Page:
I started sewing before blogging as a release from my computer-based design work. I love fashion and I’ve never dressed high-street per se… never had the funds to keep up in any case… so sewing my own clothes seemed a good way forward. I joined the Burda network for inspiration and that in turn inspired me to host my own blog. I believed this to be a good way to give myself a kick up the butt to keep sewing. If I don’t make anything I’ve generally got nothing to report and so the partnership of sewing and blogging has worked a treat over the last few years. I’d say there’s a bigger picture now in that the friends I have made along the way are the biggest and loveliest surprise ever. I really never expected that.

Q4. How does your writing/creative process work?

In a nutshell, I sew something. I write about it. And I hope thereafter that I’m not boring the pants off anyone!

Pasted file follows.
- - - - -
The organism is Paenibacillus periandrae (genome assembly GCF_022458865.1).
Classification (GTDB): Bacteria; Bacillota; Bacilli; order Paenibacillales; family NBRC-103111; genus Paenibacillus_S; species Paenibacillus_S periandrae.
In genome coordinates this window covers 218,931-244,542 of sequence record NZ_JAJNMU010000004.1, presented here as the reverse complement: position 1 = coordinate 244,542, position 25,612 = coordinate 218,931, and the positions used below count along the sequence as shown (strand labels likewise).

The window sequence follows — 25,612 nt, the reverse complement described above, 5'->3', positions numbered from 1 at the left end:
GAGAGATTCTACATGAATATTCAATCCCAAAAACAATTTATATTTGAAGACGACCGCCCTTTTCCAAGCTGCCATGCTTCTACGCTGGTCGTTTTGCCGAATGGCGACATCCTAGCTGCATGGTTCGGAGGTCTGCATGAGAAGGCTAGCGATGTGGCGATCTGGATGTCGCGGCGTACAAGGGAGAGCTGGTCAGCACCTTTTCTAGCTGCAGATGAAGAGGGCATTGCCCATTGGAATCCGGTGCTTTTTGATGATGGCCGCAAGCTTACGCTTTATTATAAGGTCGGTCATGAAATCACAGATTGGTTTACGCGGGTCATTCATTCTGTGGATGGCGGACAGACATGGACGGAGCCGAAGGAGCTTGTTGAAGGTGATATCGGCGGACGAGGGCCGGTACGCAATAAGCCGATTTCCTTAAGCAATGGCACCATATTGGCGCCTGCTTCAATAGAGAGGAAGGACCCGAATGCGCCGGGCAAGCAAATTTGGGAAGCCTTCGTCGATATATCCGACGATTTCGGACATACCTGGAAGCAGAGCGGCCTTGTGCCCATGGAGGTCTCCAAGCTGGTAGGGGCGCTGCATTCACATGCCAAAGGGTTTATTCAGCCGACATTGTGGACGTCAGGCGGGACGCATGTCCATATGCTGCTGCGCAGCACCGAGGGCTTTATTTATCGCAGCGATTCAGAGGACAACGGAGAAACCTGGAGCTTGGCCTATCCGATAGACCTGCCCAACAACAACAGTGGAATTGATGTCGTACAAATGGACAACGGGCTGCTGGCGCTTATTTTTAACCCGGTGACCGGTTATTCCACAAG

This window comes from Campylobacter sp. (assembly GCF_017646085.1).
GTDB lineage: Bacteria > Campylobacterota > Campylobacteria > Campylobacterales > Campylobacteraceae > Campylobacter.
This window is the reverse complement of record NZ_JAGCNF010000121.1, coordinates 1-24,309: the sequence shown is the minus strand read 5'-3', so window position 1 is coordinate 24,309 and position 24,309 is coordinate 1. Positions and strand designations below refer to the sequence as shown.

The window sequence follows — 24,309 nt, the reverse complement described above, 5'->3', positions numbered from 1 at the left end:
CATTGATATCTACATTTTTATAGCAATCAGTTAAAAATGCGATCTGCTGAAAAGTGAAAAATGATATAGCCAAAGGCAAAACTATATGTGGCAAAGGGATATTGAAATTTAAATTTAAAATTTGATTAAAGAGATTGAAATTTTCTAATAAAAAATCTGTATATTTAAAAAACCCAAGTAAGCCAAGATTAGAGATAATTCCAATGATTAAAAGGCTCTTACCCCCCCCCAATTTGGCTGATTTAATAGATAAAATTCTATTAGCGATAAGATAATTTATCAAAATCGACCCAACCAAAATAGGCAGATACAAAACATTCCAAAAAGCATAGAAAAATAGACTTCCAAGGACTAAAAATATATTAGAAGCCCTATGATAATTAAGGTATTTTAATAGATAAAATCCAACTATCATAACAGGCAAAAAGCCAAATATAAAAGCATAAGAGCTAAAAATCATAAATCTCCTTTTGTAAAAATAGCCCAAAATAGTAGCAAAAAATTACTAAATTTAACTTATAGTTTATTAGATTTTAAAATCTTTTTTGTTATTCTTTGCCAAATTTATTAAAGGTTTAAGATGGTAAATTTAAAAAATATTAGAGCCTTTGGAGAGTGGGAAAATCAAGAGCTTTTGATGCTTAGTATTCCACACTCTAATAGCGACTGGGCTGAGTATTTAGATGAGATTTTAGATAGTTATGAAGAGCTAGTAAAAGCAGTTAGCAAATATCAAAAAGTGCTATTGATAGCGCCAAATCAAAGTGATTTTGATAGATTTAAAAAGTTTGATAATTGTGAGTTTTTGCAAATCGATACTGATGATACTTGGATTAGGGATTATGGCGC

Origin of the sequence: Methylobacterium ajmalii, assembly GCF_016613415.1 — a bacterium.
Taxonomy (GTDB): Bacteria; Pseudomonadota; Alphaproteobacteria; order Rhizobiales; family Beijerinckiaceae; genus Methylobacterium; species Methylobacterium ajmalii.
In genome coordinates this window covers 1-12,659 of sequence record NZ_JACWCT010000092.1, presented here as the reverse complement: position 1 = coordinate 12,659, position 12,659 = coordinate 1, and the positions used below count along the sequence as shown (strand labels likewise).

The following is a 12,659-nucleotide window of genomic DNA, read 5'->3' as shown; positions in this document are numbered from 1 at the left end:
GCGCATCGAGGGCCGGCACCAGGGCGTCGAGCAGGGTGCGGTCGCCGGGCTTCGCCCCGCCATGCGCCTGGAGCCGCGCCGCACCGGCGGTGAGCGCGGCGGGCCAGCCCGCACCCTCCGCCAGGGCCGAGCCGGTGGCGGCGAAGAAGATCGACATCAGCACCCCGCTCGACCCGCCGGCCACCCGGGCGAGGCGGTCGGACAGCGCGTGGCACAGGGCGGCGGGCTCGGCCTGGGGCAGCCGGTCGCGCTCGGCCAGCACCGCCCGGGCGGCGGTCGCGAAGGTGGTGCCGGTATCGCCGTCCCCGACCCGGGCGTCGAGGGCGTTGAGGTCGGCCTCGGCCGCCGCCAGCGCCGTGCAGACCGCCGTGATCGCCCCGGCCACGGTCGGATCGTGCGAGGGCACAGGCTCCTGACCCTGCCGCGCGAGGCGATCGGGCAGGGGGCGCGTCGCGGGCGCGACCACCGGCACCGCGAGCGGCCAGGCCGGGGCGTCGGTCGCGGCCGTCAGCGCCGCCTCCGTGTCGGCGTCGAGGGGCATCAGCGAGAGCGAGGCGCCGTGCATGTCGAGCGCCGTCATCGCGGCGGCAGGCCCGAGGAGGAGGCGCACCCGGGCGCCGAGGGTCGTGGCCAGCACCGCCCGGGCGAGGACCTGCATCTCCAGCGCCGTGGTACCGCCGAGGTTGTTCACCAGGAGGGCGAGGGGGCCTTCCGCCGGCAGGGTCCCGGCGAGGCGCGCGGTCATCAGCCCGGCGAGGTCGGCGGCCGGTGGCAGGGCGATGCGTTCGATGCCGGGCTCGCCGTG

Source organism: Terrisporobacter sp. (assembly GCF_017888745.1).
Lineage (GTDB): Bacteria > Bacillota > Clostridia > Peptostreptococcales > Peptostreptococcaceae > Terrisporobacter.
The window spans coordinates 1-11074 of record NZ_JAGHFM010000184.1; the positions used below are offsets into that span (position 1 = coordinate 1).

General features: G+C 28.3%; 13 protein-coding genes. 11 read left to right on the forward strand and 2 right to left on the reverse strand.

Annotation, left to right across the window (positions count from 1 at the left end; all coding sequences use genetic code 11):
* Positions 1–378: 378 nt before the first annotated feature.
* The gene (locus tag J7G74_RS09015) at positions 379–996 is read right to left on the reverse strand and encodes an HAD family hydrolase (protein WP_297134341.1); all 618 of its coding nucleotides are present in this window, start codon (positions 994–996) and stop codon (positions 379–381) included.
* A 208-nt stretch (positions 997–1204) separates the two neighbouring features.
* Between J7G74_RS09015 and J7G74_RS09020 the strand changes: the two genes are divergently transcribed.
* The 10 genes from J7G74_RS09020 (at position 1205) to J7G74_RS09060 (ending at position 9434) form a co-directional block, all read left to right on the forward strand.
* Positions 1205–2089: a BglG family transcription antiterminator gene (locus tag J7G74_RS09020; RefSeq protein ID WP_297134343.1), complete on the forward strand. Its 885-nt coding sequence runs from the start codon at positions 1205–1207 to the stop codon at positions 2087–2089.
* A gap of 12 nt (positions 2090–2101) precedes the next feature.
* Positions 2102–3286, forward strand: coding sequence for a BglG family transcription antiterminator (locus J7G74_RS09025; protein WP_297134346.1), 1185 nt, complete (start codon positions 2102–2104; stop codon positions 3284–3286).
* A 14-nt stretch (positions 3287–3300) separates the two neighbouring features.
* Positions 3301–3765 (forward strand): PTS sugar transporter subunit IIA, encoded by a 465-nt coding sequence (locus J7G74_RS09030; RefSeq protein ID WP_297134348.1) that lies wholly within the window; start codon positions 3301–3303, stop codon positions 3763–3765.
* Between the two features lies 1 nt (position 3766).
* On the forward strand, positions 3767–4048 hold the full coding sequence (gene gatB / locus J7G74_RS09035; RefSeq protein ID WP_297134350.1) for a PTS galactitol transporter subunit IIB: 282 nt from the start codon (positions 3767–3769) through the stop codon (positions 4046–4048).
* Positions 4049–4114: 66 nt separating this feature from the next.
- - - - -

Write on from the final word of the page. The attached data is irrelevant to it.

My day job involves a lot of computerised visual stuff – designing, creating, retouching and tweaking graphics, photos and illos. I also get to read a lot of text but its skip-reading. Not for pleasure. Even if some of those manuscripts do have me in tears! So the opportunity to spill some of my own words on a page comes as pure therapy. I really enjoy it. My English teacher rejoiced in telling my mum that I had an awful case verbal-diarrhoea! And I am ridiculously (not so secretly) hopeful that one day I will have collected enough words and have realised a great idea for a book… and write it. There’s one in everyone, right?!

And now I must make a massive hop off  to far flung places in order to pass on this Blog Hop batton. My chosen three should they wish to partake in such blog hopping activities are:

1. Symon Sez

Fellow graphic designer who totally sings from the same songsheet as me. I love her honest approach and how she details her lovely makes.

2. Mokosha

Orignal and edgy. I found Mokosha on Burda and have loved watching her site mature. The snappy posts are perfect for blog gobbling on the hop and her photos are a joy.